My visit to Badshahi Mosque. Lahore, Pakistan
In September 2005 I visited the Badshahi Mosque for the first time. It was September and for Pakistan the weather was cooler than summer, but for me newly arrived from England it was very hot. I travelled by rickshaw and on arrival gave my shoes to the man at the entrance to the Mosque who gave me a ticket with a number on it to reclaim them on coming out.
The sandstone floor of the Mosque was so hot I had to run into the shade and stay on the carpet that is laid across the ground, because my feet were burning. I noticed others were walking on the ground quite calmly as if it was cool. On going into the entrance an old man came up and offered his services as a guide. His name was Shamin and he said he spoke several languages. At first I did not want a guide but he kept following and was so persistent that we let him stay. He told the whole history of the Mosque but in a rambling sort of way. He said that the designs on the paintwork showed 5 leaves for the 5 prayers in the day. He also went into a corner and told me to stand with my ear to the wall on the opposite side and he whispered and the echo of his voice was heard.
Actually, I learned more of his history than that of the Mosque but he was an engaging old man. He acted as a bodyguard, if anyone got too close he sent them away. He was rather amusing but it was like a whistle stop tour. I suppose he was rushing around so he could go and find more people to guide around.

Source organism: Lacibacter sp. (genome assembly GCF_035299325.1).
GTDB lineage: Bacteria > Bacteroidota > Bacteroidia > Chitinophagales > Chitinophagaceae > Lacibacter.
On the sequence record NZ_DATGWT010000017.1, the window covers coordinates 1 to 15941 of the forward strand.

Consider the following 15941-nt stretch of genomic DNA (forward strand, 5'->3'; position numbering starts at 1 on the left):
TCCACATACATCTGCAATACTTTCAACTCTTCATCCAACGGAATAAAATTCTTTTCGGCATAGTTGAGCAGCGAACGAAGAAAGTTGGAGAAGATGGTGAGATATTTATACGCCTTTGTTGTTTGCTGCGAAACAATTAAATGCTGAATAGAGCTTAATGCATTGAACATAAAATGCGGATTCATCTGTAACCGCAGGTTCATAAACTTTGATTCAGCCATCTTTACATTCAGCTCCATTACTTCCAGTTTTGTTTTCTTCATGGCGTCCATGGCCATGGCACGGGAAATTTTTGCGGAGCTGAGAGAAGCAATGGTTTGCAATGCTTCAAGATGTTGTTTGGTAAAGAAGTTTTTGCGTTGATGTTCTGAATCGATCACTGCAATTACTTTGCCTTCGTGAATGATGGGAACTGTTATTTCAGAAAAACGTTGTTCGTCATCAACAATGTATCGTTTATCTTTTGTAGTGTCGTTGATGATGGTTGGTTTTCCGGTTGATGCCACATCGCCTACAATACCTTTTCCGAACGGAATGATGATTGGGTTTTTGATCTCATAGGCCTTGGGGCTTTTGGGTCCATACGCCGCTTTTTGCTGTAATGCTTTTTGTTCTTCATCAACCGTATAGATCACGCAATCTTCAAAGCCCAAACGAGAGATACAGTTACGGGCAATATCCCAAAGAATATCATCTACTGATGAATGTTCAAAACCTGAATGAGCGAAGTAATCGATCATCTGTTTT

October 2008 I visited again and this time there was no sign of our old guide. I looked around but did not see him.
This time the ground was cool and the day was so pleasant and warm. Just like a summer day in England. Despite the fact that there were many more people this time, including lots of children, it was very peaceful. It is a beautiful place and I sat in the cool on the carpet and enjoyed the peace and tranquility.
As usual, in any place in Pakistan, it is not possible to be completely alone. A group of women passing who saw me sitting on the floor thought I must be a Muslim because I was wearing a shawl over my head. I had put this on to show respect for the Mosque. I posed for a photograph with them and with another group. So far all Pakistanis I have met want to have a photograph to show their friends that they have met a foreigner. This love for people for other countries is something I have not experienced anywhere else.
This mosque is directly opposite the Lahore Fort and was built during the reign of Emperor Aurengzeb in 1672 to 1674. He was one of the last great Mughal kings. The facade is similar to the Jama Masjid (Friday Mosque) in Delhi.
The Badshahi Mosque in Lahore is capable of holding 5,000 people and it was the largest mosque in Pakistan until the Faisal Mosque was built in Islamabad which holds 10,000 in the prayer hall and can hold up to another 64,000 outside. This will possibly be the subject of another hub.
I have added a short video which shows the road on the way to the Mosque. You can see that there are many people also walking in the street, and beggars who wait for cars to stop. Then there is one which shows the road outside the Mosque, the Fort and the Sikh Gurdwara which are all in the same place. You can see from this the life and colour and hear the sounds of Lahore.
Another thing that is very important is the Tomb of Allama Iqbal outside the Mosque which is guarded day and night. He was one of the founding fathers of Pakistan and a great poet and philosopher. His poetry is exquisite.
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